A merry band of digital misfits and pixel-based rogues…

Lady Marian Fitzswalter: Why, you speak treason!

Robin Hood: Fluently.

I work, I read, I watch a few things with my dear ones. I do a lot of creative things, I study. My life is full of distractions, many of the best kinds and a few not so great (I’m looking at you, social networks, but we’ll chat later). I don’t really have much spare time as it were. When I’m stressed over all those things I try to get done day to day, I make spare time happen and relax for a bit. Often times, I allow myself to get swept off to Kirkwall, the main location in Dragon Age II, pretending to be someone else for a while. Fellow gamers will know what I’m talking about. My experience is not unique.

Video games can be an altered space. The room fades away and there you are, running around on quests for artifacts and coin, trying to keep your party alive as you face down bandits and darkspawn, and the occasional dragon.

The thing I found interesting the first time I played through the game, is that I chose a few particular customizations to my character, Hawke, that reflected a few things about myself and how I’m feeling and who I might like to be moving forward in my life.

First off, despite the option to choose a female Hawke, I went with the default male. I’m not going to unpack the gender issues here. Many other people have done so before me and I’m not sure I have a handle on it for myself anyway. I’m also a mage. I like playing mages because I tend to be crap at close combat, even on “casual” mode. So far, pretty normal stuff.

It started getting interesting for me as I customized what this guy was going to look like. I knew very little about the game when I started. I just made him look the way I wanted. Before I knew it, I was looking at Oliver Queen, the Green Arrow from the comics, or maybe Fandral from Thor.

I started playing the game. There are three dialogue options for most interactions: one diplomatic, one forthright, and one . . . cheeky. I kept choosing cheeky. The more you choose one option over the others, the more the game solidifies that as your character’s “voice” when talking in general.

After a few quests I took a look around. Pull the lens back a bit on Hawke and I had recreated Robin Hood, minus the give to the poor part because anything that isn’t nailed down is Hawke’s and anything he can pry loose is not nailed down.

Robin Hood has been with me since I was a kid. First the Disney version as a fox (which incidentally, ties him to Reynard the Fox of French folklore), then Errol Flynn (swoon), later Kevin Costner (Morgan Freeman was awesome! Alan Rickman chewed scenery! Fight me!), silent Douglas Fairbanks (surprisingly swoonworthy, too), Robin of Sherwood in the British TV series and, yes, even Cary Elwes in Men in Tights.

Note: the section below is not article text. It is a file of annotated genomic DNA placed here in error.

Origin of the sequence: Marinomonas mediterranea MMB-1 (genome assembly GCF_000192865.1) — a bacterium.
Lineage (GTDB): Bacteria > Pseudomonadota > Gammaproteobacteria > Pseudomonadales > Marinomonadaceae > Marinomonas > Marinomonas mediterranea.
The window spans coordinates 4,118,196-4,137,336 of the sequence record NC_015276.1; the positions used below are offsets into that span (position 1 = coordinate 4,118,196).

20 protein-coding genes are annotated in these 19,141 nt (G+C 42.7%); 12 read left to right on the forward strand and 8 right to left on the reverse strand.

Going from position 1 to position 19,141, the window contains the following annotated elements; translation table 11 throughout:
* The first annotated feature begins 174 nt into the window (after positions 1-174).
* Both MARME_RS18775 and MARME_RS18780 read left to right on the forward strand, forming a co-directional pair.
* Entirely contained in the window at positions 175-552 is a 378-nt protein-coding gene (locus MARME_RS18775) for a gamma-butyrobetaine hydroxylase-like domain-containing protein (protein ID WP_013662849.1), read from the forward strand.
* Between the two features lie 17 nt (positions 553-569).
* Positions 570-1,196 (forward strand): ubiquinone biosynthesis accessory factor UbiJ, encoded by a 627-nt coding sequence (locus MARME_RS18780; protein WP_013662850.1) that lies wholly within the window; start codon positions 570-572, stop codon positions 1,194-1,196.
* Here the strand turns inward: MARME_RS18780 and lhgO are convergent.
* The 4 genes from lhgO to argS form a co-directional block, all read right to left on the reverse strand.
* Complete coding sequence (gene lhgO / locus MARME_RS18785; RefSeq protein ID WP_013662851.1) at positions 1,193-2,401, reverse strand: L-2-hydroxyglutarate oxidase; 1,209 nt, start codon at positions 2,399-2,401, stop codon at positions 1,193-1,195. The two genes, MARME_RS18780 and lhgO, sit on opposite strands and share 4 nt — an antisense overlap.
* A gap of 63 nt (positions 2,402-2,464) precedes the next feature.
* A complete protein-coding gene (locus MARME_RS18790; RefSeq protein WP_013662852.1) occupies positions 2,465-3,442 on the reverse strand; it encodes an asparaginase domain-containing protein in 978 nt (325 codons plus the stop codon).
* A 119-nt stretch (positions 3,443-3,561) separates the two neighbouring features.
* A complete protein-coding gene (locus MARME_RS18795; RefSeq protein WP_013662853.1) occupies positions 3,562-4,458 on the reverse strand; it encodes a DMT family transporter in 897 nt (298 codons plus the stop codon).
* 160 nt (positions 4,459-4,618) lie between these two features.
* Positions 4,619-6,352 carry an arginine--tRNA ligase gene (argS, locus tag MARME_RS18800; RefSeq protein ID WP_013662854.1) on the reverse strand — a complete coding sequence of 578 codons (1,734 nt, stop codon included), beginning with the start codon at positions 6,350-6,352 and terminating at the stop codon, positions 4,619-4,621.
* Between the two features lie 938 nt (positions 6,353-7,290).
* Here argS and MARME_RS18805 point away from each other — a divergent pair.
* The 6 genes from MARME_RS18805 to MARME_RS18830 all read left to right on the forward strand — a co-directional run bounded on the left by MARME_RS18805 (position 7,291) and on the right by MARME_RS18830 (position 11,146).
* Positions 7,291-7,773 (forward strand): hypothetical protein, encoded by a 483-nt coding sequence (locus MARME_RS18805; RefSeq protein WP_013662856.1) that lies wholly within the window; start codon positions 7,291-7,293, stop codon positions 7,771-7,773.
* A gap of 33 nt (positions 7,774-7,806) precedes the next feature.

Robin Hood and Hawke have a few things in common: a general disregard for authority (especially of the corrupt variety), a sparkling wit, and a general sense that life is good, even when it’s bad or difficult.

This last bit I started keying into as I struggle with various challenges in my life. Hawke and Robin both feel like they come from the Trickster archetype — the Rogue subset, if you will. One of lesser acknowledged aspects of that energy is the way they tackle the really tough shit life throws at them. It’s not that they laugh it off and are without a care. On the contrary, they care more deeply than the others around them.

What they understand is that a great way to get through the hard stuff is to acknowledge it and plunge forward anyway. Kind of an “Alright fuckers, if that’s how it’s going to be, let’s dance!” attitude. Not “party to forget the pain”, but “party because the pain is real and shit is hard, so let’s have fun where we can.”

That’s Hawke in a nutshell. In the game, his family are refugees from the Blight that envelopes their homeland. People he knows and loves die along the way. Part of a once affluent family, he struggles to keep them all together and survive in the aptly named “Lowtown” until he can get enough coin together to reclaim the old, abandoned family estate. There is enough crap going on in his life to crush another person.

And yet, Hawke smiles. A lot. He laughs, makes friends, falls in love, gets excited about adventures that he hopes will bring in some coin, and even some of the ones that leave him even poorer. He grabs his crappy life by the collar and drags it off to see the sights.

It’s a way of moving through the world that I have yet to fully inhabit. But I want to. I see others around me doing it. I know it’s possible.

So each time I play the game I’m watching Hawke remake his life according to his own rules. The participatory nature of this means that I’m actually helping him make the choices that will get him there. Role play as therapy? Yeah, you could say that. I find myself mixing the choices I would make in each situation with the choices the character would more likely make. More often than not, I’m picking the ones I think Hawke would make and then examining my reaction to it. “What if I made that choice myself? Why does it make me uncomfortable? Why don’t I choose the fun option more often?”

I examine those questions as they come up and occasionally, I find answers. I’m not sure I’ll ever get to the end of the game having become the upbeat adventure seeker Hawke is, but it’s definitely making me take a hard look at the way I move through the world and where and when I can, if not laugh, at least smirk in the face of adversity.

Maybe next time I play through this game, I should try out being a Rogue.